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White Sox celebrate ACE's college signings

More than 130 scholarships have gone to athletes in program since 2007
MLB.com @scottmerkin

CHICAGO -- The conference center at Guaranteed Rate Field was filled with coaches, relatives and friends of the 12 players from White Sox Amateur City Elite youth baseball program who assembled to sign their collegiate letters of intent on Tuesday.

White Sox executive vice president Ken Williams and Devin Picket, a former ACE participant who is now a baseball operations intern with the White Sox, delivered powerful words of celebration and praise for the program. But none topped the impact of the few words coming from Tavion Towers, who was committing to Claflin University in South Carolina.

CHICAGO -- The conference center at Guaranteed Rate Field was filled with coaches, relatives and friends of the 12 players from White Sox Amateur City Elite youth baseball program who assembled to sign their collegiate letters of intent on Tuesday.

White Sox executive vice president Ken Williams and Devin Picket, a former ACE participant who is now a baseball operations intern with the White Sox, delivered powerful words of celebration and praise for the program. But none topped the impact of the few words coming from Tavion Towers, who was committing to Claflin University in South Carolina.

"I grew up with friends that played baseball too, but we had some guys that got caught in the wrong place at the wrong time and they lost their lives," Towers said. "I lost a couple of friends growing up."

Each player had the chance to announce his name and chosen school, ranging from Wiley College in Texas to the University of Michigan. But it was Towers who directly stated how ACE saved his life.

"The ACE program, I take it as, during weekdays, instead of going outside around in a gang, we are practicing three days a week," Towers said. "Then on weekends, we'll be out of town. So it's like I'm always gone. I take that as getting me into a good place, taking me out of the wrong place.

"Not that I'm going out and doing bad. But it's a lot of people that are bystanders that get their lives took from them not knowing what's going on. They had no parts of the violence. They were just outside living their lives."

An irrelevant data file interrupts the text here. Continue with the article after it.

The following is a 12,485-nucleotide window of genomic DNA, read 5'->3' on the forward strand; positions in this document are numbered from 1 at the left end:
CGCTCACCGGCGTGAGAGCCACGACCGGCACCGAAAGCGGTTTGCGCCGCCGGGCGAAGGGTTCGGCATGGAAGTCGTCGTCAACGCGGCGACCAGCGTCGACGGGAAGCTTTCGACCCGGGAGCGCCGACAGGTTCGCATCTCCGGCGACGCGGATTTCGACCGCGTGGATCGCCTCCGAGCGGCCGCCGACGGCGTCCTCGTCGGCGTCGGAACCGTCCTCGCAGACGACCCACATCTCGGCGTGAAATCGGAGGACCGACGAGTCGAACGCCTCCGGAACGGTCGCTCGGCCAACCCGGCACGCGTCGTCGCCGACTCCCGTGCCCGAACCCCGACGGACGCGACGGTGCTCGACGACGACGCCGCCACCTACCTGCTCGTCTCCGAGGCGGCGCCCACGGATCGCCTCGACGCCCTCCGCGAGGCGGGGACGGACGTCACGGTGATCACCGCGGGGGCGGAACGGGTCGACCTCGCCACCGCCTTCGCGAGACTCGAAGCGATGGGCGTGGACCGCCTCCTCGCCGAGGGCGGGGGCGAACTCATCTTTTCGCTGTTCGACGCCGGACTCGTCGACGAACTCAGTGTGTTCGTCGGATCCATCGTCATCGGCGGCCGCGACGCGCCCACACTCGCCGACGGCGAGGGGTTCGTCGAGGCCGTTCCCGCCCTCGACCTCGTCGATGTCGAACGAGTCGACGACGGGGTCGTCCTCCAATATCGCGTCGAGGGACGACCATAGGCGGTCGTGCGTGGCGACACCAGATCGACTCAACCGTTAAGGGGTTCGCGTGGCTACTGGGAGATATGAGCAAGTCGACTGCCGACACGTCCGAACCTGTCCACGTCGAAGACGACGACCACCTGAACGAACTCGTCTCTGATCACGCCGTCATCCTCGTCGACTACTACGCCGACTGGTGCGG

Tweet from @whitesox: Tonight 12 of our ACE players signed their college letters of intent. Congrats, guys - we are so proud! pic.twitter.com/T4K5vEiVO6

Joining Towers on the stage were Reggie Brock (Chicago State), Reis Calvin (Wiley), Ben Collazo (Heartland Community College), Justin Diaz (Illinois State), Rhyan Hayes (Lane College), Jared Hunt (Madison Technical College), Tony Martinez (Wiley), Angelo Smith (Michigan), Corey Stallings (Tuskegee University), Tommy Washington (Northern Illinois University) and Donivan Williams (Illinois State).

Since the inception of the program in 2007, more than 130 scholarships have been obtained by ACE players and more than 70 at the Division I level. Eighteen ACE players have been drafted by Major League teams.

Washington's dad is part of the White Sox grounds crew, leading to a dream for the ACE player.

"One day, hopefully, I can be on the field and he can be fixing it for me," said the middle infielder and catcher with a laugh. "Being part of this program, it's all about growth: whether it's in school or on the field and off the field. It's all about being a better person at the end of the day."

ACE also is about life-changing opportunities for many of these players, as Towers explained.

"When you hear that, as I even said it back just now, chills went through my body," Williams said. "I don't know how to describe it any more than that. It puts some things in perspective at a time when there's a lot going on in the city we want to try to change, we want to try to correct. But this is one of the things along with some other things that are going on in the city that are of a positive nature."

Scott Merkin has covered the White Sox for MLB.com since 2003. Read his blog, Merk's Works, follow him on Twitter @scottmerkin, on Facebook and listen to his podcast.

This story was not subject to the approval of Major League Baseball or its clubs.

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